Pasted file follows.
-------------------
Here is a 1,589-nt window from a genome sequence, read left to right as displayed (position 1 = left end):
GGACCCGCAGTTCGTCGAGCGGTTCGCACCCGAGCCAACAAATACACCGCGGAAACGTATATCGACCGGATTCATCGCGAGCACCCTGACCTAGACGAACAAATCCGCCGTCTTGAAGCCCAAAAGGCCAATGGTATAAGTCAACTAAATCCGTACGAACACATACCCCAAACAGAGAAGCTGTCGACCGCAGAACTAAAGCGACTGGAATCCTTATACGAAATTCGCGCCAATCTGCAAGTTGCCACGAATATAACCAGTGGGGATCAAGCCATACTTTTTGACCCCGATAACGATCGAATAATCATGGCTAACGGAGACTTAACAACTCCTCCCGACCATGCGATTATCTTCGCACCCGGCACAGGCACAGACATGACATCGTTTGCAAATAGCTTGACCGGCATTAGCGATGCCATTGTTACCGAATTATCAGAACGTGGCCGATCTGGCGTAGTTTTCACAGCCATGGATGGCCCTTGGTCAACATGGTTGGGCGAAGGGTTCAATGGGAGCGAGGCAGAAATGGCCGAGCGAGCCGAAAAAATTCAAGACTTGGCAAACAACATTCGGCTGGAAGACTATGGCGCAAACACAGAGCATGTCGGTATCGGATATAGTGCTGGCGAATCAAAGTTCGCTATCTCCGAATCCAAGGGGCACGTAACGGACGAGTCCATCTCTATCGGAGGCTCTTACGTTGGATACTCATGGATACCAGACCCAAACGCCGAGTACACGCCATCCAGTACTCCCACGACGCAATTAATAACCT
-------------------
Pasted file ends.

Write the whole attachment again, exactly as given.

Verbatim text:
Here is a 1,589-nt window from a genome sequence, read left to right as displayed (position 1 = left end):
GGACCCGCAGTTCGTCGAGCGGTTCGCACCCGAGCCAACAAATACACCGCGGAAACGTATATCGACCGGATTCATCGCGAGCACCCTGACCTAGACGAACAAATCCGCCGTCTTGAAGCCCAAAAGGCCAATGGTATAAGTCAACTAAATCCGTACGAACACATACCCCAAACAGAGAAGCTGTCGACCGCAGAACTAAAGCGACTGGAATCCTTATACGAAATTCGCGCCAATCTGCAAGTTGCCACGAATATAACCAGTGGGGATCAAGCCATACTTTTTGACCCCGATAACGATCGAATAATCATGGCTAACGGAGACTTAACAACTCCTCCCGACCATGCGATTATCTTCGCACCCGGCACAGGCACAGACATGACATCGTTTGCAAATAGCTTGACCGGCATTAGCGATGCCATTGTTACCGAATTATCAGAACGTGGCCGATCTGGCGTAGTTTTCACAGCCATGGATGGCCCTTGGTCAACATGGTTGGGCGAAGGGTTCAATGGGAGCGAGGCAGAAATGGCCGAGCGAGCCGAAAAAATTCAAGACTTGGCAAACAACATTCGGCTGGAAGACTATGGCGCAAACACAGAGCATGTCGGTATCGGATATAGTGCTGGCGAATCAAAGTTCGCTATCTCCGAATCCAAGGGGCACGTAACGGACGAGTCCATCTCTATCGGAGGCTCTTACGTTGGATACTCATGGATACCAGACCCAAACGCCGAGTACACGCCATCCAGTACTCCCACGACGCAATTAATAACCT